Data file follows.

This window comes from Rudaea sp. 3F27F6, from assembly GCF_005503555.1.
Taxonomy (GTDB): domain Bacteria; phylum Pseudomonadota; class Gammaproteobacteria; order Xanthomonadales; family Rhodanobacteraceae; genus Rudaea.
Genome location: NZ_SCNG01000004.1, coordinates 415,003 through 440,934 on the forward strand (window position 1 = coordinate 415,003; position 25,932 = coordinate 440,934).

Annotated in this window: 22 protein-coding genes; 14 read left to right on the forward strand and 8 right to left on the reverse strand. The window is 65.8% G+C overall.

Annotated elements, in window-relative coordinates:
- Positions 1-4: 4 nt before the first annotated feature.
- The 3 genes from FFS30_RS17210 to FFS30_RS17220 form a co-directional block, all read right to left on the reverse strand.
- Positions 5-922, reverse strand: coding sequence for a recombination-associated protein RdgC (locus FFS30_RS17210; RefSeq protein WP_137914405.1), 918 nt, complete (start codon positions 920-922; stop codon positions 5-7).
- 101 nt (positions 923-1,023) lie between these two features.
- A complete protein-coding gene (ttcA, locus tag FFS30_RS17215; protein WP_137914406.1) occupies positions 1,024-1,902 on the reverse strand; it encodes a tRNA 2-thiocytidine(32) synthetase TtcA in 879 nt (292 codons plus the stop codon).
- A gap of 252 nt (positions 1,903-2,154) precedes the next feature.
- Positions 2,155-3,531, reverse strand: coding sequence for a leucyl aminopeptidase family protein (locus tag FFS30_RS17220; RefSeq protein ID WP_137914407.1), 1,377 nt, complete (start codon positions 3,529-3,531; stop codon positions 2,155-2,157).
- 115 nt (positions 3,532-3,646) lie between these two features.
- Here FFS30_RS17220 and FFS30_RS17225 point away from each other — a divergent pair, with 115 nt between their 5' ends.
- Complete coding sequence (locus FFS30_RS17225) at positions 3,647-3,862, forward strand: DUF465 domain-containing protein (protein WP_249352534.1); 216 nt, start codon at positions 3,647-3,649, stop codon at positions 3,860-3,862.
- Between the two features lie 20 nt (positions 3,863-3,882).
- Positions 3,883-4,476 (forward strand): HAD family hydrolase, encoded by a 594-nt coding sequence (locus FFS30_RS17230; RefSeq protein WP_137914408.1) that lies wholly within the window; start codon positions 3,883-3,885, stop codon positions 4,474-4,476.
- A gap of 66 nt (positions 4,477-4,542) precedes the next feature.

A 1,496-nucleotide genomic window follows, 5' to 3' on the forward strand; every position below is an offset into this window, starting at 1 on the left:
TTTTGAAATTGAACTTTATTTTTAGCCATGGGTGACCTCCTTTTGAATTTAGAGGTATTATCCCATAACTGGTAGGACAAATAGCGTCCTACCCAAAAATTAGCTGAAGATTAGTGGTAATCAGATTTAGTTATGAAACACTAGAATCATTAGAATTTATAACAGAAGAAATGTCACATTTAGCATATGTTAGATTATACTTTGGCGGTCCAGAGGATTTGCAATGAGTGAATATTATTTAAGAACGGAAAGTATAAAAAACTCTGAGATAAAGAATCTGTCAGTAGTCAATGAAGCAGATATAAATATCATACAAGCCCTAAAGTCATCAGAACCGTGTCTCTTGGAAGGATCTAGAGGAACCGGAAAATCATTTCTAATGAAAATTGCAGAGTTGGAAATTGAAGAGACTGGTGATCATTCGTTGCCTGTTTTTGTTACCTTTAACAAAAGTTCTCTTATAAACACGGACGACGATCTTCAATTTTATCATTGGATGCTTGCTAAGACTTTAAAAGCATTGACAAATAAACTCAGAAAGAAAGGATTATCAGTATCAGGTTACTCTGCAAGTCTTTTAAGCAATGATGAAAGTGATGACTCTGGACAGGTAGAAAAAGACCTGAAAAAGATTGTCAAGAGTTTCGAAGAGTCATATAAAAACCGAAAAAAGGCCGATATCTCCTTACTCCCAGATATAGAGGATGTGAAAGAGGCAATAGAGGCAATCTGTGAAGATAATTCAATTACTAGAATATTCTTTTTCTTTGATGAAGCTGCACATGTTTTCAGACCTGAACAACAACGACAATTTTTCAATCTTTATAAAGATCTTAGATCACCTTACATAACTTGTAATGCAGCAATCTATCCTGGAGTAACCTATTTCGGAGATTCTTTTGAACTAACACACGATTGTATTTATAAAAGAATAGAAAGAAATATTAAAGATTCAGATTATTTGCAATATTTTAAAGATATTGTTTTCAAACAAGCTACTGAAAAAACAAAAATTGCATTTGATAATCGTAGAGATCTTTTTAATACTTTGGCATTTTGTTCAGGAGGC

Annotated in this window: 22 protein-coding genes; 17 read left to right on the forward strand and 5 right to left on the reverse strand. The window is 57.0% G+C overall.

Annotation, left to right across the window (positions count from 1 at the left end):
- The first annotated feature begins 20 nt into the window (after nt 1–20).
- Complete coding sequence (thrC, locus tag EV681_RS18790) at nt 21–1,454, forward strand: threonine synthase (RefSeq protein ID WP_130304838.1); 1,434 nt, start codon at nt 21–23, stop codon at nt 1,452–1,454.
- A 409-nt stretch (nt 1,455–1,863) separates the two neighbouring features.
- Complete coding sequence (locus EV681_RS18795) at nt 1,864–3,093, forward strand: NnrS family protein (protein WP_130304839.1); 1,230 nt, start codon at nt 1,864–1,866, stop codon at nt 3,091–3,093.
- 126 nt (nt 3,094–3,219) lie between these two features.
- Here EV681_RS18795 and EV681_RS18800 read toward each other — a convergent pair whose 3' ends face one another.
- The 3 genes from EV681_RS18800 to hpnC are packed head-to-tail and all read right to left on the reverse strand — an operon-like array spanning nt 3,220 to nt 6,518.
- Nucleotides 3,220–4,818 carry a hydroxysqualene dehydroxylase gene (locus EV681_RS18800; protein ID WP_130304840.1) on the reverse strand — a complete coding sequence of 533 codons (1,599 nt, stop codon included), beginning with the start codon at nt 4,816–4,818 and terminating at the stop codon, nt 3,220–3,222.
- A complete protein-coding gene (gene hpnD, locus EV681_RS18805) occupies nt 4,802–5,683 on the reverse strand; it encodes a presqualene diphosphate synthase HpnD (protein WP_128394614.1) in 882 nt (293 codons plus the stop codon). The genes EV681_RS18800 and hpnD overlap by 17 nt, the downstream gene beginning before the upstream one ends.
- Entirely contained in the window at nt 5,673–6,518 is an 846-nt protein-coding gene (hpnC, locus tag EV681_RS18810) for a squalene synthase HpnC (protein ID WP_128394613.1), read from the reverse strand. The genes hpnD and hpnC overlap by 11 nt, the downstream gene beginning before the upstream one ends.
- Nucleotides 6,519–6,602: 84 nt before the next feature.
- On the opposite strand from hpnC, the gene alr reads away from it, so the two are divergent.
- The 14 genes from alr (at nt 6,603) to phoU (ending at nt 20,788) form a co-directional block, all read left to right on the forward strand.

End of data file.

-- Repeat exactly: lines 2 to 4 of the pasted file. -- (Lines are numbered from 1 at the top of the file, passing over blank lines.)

Taxonomy (GTDB): domain Bacteria; phylum Pseudomonadota; class Gammaproteobacteria; order Xanthomonadales; family Rhodanobacteraceae; genus Rudaea.
Genome location: NZ_SCNG01000004.1, coordinates 415,003 through 440,934 on the forward strand (window position 1 = coordinate 415,003; position 25,932 = coordinate 440,934).

Annotated in this window: 22 protein-coding genes; 14 read left to right on the forward strand and 8 right to left on the reverse strand. The window is 65.8% G+C overall.